The Nature Conservancy logo. Protecting nature. Preserving life.

Last week I went to a national pet store chain to pick up some dog bags, and for the third visit in a row, they were out of my favorite biodegradable bags. These bags are made from cornstarch, which completely decomposes in just four months. In fact, there were no biodegradable bags at all. (You know, not even the ones that say they are biodegradable, except as defined by the state of California.) 

But given that my supply of dog bags under the sink was getting dangerously close to red alert status, I picked up a small package of “regular plastic,” and headed to the cashier.

I remarked to the cashier that the biodegradable bags seem to have gotten more popular since they always seemed to be out of stock. Perhaps they needed to get orders in more often?

“Actually we stopped carrying all the biodegradable bags,” she said.


Stop the tape. All of them? In 2010? Turns out it wasn’t even just this particular store, it was the entire chain. In a world where it seems like everyone is trying to be greener (or at least make it appear that way), this was something I never would have expected.

[Update: After calling several branches of the chain, no one seems to be able to confirm that this is a national policy, but none of the stores I called have been carrying them for several months.]

The day after the pet store incident, an article reminded me of just how important cutting our plastic consumption really is. “Researchers fear that such ubiquitous bags may never fully decompose; instead they gradually just turn into smaller and smaller pieces of plastic,” according to the article.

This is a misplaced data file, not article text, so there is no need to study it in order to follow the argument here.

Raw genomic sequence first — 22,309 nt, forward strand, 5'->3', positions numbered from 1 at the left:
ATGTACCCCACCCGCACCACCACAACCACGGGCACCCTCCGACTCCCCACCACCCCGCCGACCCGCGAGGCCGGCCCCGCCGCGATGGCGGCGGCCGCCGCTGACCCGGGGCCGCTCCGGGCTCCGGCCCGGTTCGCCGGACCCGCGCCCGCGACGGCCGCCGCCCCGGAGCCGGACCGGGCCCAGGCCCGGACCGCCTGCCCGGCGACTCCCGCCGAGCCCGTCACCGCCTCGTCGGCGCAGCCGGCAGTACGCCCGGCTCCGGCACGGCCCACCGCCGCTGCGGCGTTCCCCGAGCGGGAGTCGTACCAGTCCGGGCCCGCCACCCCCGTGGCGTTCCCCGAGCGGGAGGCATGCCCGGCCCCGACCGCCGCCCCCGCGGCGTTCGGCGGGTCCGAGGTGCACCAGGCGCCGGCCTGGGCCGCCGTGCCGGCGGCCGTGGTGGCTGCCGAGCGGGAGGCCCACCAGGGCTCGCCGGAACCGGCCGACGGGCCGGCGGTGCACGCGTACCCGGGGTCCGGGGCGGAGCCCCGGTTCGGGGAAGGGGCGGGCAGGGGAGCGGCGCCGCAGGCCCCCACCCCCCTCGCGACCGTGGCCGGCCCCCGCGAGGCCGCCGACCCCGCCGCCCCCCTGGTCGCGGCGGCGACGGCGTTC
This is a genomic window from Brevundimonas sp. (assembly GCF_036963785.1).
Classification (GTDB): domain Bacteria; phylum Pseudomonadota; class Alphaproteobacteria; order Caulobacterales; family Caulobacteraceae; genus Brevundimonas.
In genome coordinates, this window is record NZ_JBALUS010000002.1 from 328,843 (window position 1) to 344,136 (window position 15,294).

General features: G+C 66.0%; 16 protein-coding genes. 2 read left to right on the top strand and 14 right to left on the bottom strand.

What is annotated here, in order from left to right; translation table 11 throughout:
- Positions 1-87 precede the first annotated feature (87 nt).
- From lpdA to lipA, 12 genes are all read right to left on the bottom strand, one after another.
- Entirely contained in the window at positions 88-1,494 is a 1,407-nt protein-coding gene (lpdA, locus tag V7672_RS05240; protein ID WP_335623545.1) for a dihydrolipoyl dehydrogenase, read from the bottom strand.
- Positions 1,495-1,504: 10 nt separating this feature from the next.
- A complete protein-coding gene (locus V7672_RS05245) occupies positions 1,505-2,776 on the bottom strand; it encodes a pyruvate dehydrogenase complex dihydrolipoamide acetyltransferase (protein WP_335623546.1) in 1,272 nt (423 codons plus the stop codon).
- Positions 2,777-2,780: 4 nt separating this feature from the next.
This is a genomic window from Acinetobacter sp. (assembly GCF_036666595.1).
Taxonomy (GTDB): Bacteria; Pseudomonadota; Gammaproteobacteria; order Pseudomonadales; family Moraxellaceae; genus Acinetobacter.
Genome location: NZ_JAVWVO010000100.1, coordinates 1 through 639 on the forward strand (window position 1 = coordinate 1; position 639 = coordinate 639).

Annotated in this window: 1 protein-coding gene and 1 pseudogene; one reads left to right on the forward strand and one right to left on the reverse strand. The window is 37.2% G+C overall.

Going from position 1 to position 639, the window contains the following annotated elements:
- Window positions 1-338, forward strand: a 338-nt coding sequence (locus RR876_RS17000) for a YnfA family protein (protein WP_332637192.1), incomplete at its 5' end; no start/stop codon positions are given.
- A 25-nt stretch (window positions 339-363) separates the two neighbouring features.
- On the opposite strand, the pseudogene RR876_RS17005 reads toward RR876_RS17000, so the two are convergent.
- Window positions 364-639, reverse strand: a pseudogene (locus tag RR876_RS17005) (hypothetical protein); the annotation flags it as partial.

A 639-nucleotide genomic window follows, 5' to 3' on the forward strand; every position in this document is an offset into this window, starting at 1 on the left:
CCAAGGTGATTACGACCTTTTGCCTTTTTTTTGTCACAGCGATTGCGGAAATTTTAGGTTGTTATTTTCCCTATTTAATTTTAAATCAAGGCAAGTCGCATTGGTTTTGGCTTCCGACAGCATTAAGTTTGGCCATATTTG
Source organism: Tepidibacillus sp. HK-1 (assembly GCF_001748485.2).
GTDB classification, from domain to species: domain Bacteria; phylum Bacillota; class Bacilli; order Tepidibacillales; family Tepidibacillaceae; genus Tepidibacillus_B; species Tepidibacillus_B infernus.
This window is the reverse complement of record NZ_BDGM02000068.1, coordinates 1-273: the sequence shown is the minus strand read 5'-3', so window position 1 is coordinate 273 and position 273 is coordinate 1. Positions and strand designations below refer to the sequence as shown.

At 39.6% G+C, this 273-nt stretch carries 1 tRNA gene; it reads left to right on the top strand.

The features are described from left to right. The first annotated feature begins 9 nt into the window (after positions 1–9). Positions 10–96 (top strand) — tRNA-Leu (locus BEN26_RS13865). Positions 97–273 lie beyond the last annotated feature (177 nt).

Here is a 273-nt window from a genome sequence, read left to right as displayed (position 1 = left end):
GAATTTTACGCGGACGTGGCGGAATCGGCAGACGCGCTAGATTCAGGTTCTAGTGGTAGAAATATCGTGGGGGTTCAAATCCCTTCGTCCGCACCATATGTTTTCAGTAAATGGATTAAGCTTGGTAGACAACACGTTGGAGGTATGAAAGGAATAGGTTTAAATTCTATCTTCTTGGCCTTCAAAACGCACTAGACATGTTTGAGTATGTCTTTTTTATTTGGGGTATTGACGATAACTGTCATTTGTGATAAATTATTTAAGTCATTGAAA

Thoughts of my daily walks with Lucy and the Great Pacific Garbage Patch began to swirl together in my head and it got me thinking:

There are about 77.5 million owned dogs in the United States. If each dog uses an average of one plastic bag per day (considering that many use more than that and some dogs have yards in which they can do what they please), that is literally billions of bags per year. Sure, many of those are probably “re-used” from the last trip home from the grocery store, but those bags could have been recycled or never brought home in the first place.

We’ve had the message about using reusable bags at the grocery store hammered home over and over for the last few years. And it seems to have worked — every other person in line at the supermarket seems to be carrying their own tote bags these days. Why would these same people pay money for the same plastic at the pet store that they are rejecting at the grocery store?

We’re taking the most compostable product on earth and wrapping it in something that can take 100 years to break down, and will probably never fully decompose.

Dog owners make up nearly 40 percent of the population in the United States. Why are there no anti-plastic campaigns directed toward us? And why is finding biodegradable bags not getting any easier? What can we do to encourage dog owners to pick up after their dogs more responsibly?

What I plan to do is order a jumbo shipment of biodegradable bags made from cornstarch and encourage my dog-owning friends to do the same. What will you do?

— Text by Margaret SouthernCool Green Science Blog